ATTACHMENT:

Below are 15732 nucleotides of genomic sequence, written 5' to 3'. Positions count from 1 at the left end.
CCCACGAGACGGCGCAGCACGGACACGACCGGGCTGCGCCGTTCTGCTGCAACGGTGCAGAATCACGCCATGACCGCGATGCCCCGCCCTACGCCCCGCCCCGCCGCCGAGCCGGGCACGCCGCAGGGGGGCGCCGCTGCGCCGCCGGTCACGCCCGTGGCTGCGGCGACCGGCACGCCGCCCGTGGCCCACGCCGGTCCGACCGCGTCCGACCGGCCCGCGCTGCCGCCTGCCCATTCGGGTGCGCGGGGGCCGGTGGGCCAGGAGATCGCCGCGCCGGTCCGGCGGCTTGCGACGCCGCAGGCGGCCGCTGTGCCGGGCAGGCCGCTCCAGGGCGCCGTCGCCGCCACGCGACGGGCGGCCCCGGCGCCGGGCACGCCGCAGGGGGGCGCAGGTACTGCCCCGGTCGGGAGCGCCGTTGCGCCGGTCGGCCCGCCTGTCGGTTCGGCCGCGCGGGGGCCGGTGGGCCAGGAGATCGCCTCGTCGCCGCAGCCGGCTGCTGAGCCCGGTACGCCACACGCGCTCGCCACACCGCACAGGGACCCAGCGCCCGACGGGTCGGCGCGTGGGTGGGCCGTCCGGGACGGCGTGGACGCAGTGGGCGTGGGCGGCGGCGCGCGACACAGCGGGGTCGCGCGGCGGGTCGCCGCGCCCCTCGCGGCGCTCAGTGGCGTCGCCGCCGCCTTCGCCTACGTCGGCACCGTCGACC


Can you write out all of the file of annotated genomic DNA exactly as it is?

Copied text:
Below are 15732 nucleotides of genomic sequence, written 5' to 3'. Positions count from 1 at the left end.
CCCACGAGACGGCGCAGCACGGACACGACCGGGCTGCGCCGTTCTGCTGCAACGGTGCAGAATCACGCCATGACCGCGATGCCCCGCCCTACGCCCCGCCCCGCCGCCGAGCCGGGCACGCCGCAGGGGGGCGCCGCTGCGCCGCCGGTCACGCCCGTGGCTGCGGCGACCGGCACGCCGCCCGTGGCCCACGCCGGTCCGACCGCGTCCGACCGGCCCGCGCTGCCGCCTGCCCATTCGGGTGCGCGGGGGCCGGTGGGCCAGGAGATCGCCGCGCCGGTCCGGCGGCTTGCGACGCCGCAGGCGGCCGCTGTGCCGGGCAGGCCGCTCCAGGGCGCCGTCGCCGCCACGCGACGGGCGGCCCCGGCGCCGGGCACGCCGCAGGGGGGCGCAGGTACTGCCCCGGTCGGGAGCGCCGTTGCGCCGGTCGGCCCGCCTGTCGGTTCGGCCGCGCGGGGGCCGGTGGGCCAGGAGATCGCCTCGTCGCCGCAGCCGGCTGCTGAGCCCGGTACGCCACACGCGCTCGCCACACCGCACAGGGACCCAGCGCCCGACGGGTCGGCGCGTGGGTGGGCCGTCCGGGACGGCGTGGACGCAGTGGGCGTGGGCGGCGGCGCGCGACACAGCGGGGTCGCGCGGCGGGTCGCCGCGCCCCTCGCGGCGCTCAGTGGCGTCGCCGCCGCCTTCGCCTACGTCGGCACCGTCGACC